Sketch of "Mothman"
Around midnight on November 15, 1966, two young couples were driving down a dirt road by an abandoned TNT plant near Point Pleasant, West Virginia. Roger and Linda Scarberry, and Steve and Mary Mallette, said they saw a strange gray figure standing near the plant's front door, with large red eyes that glowed in the dark and wings folded against its back. As the frightened couples sped away, the creature reportedly spread its wings and took off through the air in pursuit of the car. Even at speeds approaching 100 mph, the bizarre flying "bird" kept up with them. It made a loud, high-pitched shrieking noise, and it flew without flapping its wings. The creature followed them all the way down Highway 62 to the Point Pleasant city limits before flying away.
The four witnesses reported what they'd seen to the Point Pleasant
police. All of them remarked on the strangeness of the creature's
huge red eyes, which seemed to be set right into the monster's shoulders
or chest, as though it had no head. They also noted that the eyes
seemed to be "hypnotic."
The Scarberrys and the Mallettes were not alone in having a strange encounter that night. At about 10:30 that evening, Newell Partridge was watching TV at his home in Salem, West Virginia, about 90 miles from Point Pleasant. Partridge's television went blank with static, and he heard his hunting dog Bandit howling outside. Partridge went to look outside with a flashlight, and he saw two large red glowing circles that he thought were the eyes of an animal. Bandit went charging in the direction of the eyes, despite his master's calls for him to come back. The dog never returned.
The following day, Sheriff George Johnson announced the Scarberry and Mallette sightings to the press. Even though the descriptions uniformly seemed more similar to an owl or a big bird, a reporter named the creature "Mothman" after a villain on the then-current hit TV show, Batman.
On that night, November 16, Macella Bennett was getting into her car after visiting friends in Point Pleasant, when she saw a gray figure with red eyes rise up on the other side of her car. She said it was taller than a man and had eyes in the middle of its headless torso. Bennett was so terrified she dropped her baby daughter, and her friend Raymond Wamsley picked up the unharmed infant before they dashed back into the house. They said the creature peeked through the windows at them, but by the time police could get there, it was gone.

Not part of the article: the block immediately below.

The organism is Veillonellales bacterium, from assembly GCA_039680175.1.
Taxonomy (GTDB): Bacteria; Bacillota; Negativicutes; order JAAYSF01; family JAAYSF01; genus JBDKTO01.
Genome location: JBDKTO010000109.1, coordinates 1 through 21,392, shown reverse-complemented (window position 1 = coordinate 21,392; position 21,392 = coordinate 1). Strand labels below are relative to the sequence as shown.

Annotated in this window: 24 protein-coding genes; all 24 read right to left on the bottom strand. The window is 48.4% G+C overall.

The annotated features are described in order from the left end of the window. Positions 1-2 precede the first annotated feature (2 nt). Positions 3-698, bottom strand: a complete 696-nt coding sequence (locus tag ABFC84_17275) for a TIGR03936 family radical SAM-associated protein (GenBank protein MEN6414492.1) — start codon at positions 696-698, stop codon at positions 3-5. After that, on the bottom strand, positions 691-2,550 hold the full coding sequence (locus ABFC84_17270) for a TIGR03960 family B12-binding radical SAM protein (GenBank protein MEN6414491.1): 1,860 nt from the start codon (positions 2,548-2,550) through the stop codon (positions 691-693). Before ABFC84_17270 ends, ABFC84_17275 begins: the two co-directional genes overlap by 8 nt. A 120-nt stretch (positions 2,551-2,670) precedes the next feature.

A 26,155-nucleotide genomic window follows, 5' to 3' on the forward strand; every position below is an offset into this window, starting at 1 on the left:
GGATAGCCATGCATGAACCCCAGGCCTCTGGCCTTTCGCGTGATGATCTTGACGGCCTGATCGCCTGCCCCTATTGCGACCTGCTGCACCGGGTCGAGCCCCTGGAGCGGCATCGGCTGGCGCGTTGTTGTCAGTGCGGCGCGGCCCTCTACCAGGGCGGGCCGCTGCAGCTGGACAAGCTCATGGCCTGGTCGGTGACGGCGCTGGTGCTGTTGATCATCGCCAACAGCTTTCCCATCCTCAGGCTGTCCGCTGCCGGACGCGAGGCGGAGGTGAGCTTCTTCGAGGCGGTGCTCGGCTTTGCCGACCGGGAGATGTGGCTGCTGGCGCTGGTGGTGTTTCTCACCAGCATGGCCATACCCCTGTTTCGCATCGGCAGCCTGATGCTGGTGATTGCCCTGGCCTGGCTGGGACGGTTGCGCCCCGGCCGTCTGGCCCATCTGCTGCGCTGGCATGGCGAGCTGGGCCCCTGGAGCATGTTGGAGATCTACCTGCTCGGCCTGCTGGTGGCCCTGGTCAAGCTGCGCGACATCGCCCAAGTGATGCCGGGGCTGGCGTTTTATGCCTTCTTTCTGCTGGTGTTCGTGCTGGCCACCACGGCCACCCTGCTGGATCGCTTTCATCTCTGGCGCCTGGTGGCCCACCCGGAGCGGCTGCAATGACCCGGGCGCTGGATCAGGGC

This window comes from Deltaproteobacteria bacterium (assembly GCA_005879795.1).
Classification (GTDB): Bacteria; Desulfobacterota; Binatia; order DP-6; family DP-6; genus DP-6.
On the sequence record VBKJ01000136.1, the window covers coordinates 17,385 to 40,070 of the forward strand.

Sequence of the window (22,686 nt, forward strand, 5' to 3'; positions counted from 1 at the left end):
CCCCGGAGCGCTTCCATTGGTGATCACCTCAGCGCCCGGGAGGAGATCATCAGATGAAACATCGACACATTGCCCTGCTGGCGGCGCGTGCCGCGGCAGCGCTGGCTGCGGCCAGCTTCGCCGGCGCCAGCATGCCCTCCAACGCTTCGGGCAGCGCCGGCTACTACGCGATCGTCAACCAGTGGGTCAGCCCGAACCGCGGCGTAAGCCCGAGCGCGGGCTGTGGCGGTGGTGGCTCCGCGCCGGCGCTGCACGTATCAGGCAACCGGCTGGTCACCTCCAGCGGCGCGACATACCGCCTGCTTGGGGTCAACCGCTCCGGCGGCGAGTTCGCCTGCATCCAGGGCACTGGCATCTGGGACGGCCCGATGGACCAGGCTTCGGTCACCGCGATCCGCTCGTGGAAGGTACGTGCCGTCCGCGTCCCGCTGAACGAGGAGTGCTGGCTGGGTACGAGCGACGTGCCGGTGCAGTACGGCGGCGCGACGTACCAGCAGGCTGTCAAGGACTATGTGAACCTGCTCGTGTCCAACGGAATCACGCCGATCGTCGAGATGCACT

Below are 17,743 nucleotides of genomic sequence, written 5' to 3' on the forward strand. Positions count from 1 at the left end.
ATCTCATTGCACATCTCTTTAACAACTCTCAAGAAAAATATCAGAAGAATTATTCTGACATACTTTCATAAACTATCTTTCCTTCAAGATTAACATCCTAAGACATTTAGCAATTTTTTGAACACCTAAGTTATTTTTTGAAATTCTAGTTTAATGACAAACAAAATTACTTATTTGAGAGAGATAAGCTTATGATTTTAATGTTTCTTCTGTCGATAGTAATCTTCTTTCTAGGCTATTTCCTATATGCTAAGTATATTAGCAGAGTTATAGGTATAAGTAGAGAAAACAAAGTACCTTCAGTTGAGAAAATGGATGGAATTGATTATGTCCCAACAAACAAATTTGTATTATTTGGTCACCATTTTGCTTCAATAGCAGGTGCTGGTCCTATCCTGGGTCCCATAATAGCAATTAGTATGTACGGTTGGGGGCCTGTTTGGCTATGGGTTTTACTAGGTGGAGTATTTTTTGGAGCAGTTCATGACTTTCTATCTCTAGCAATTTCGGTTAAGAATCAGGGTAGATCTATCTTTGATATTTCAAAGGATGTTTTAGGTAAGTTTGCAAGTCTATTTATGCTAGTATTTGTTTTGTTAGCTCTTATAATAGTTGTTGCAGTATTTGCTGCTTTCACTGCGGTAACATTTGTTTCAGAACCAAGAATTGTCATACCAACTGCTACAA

Sightings of Mothman in Point Pleasant and other areas of West Virginia continued coming in for a period of about one year. The creature has rarely been sighted since November 1967, giving the impression that it was in Point Pleasant for a short time and then left for good.
The definitive chronicle of the phenomenon was recorded by author John A. Keel in his acclaimed book The Mothman Prophecies, a half-journalistic, half-fiction novel based on firsthand investigations and interviews with the major eyewitnesses. Keel ties in the Mothman appearances with UFO sightings that were also reported in the Point Pleasant area, weaving a strange tapestry of extraterrestrials, ultraterrestrials, Men in Black, the CIA and a massive conspiracy of silence.
For a more mundane explanation of the Mothman case, it has been suggested that the witnesses may have seen sandhill cranes, a variety of large bird that can stand five or six feet tall. These cranes are not normally found in West Virginia, but could conceivably migrate there from Canada. Another theory is that the creatures were simply large owls. In any case, it would take a tremendous amount of panic and fear for any one person's mind to perceive a normal bird as this menacing creature, and a large number of people would have to share the same misconception. This is just one of the reasons why Mothman is one of the strangest phenomena not only in cryptozoology, but also in the entire realm of the unexplained.